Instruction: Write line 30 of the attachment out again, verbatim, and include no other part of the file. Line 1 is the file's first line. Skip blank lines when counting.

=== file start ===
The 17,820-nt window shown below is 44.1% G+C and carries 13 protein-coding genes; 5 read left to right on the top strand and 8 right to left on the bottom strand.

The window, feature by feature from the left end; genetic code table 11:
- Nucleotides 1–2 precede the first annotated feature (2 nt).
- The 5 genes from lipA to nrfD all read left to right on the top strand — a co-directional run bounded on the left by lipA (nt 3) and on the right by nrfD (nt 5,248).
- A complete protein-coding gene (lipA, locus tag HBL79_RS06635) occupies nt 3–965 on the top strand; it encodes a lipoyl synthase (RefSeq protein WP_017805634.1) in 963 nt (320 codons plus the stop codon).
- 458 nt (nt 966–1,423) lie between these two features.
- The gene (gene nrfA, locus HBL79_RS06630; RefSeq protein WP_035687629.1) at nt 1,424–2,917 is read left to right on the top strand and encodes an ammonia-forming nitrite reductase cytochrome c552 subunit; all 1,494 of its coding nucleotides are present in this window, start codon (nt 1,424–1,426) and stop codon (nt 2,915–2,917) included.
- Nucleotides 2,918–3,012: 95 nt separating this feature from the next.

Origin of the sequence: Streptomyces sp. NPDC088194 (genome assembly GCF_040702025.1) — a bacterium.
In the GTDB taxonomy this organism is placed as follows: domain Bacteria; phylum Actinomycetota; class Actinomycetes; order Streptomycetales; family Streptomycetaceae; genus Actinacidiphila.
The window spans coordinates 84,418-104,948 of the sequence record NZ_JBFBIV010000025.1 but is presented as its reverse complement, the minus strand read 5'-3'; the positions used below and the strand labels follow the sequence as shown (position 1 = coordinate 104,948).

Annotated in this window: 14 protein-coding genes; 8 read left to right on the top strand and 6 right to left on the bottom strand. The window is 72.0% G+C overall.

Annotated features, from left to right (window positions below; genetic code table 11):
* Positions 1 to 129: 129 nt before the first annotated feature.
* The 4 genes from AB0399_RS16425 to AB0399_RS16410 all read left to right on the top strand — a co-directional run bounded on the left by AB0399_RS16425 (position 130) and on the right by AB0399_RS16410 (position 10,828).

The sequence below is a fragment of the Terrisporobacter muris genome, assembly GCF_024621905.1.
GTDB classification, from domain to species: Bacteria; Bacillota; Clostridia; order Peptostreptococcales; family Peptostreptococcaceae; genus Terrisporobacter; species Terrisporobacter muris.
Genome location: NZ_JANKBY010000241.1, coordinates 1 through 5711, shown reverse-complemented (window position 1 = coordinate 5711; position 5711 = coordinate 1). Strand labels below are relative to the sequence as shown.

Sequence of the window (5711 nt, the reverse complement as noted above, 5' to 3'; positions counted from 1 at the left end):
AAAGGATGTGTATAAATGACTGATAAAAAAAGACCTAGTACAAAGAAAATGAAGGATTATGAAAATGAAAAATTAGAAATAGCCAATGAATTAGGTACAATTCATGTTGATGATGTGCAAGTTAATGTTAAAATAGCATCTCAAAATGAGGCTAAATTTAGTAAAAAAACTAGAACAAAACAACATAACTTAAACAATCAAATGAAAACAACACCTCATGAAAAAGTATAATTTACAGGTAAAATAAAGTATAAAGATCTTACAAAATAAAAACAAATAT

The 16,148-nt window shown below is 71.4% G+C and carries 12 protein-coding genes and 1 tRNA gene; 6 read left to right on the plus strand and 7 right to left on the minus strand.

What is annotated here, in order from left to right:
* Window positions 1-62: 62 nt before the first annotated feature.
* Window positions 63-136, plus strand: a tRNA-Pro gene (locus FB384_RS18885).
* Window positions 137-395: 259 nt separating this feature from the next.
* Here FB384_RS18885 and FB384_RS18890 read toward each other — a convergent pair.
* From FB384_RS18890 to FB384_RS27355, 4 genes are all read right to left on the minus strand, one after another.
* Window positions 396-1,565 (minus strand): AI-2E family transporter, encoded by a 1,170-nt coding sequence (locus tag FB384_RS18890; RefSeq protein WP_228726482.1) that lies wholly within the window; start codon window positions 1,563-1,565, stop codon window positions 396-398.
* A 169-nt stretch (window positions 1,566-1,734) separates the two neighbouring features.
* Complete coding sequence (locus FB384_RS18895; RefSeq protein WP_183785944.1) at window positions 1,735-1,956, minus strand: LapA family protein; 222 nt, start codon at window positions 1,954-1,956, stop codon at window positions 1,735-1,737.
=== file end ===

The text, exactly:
* Complete coding sequence (locus FB384_RS18895; RefSeq protein WP_183785944.1) at window positions 1,735-1,956, minus strand: LapA family protein; 222 nt, start codon at window positions 1,954-1,956, stop codon at window positions 1,735-1,737.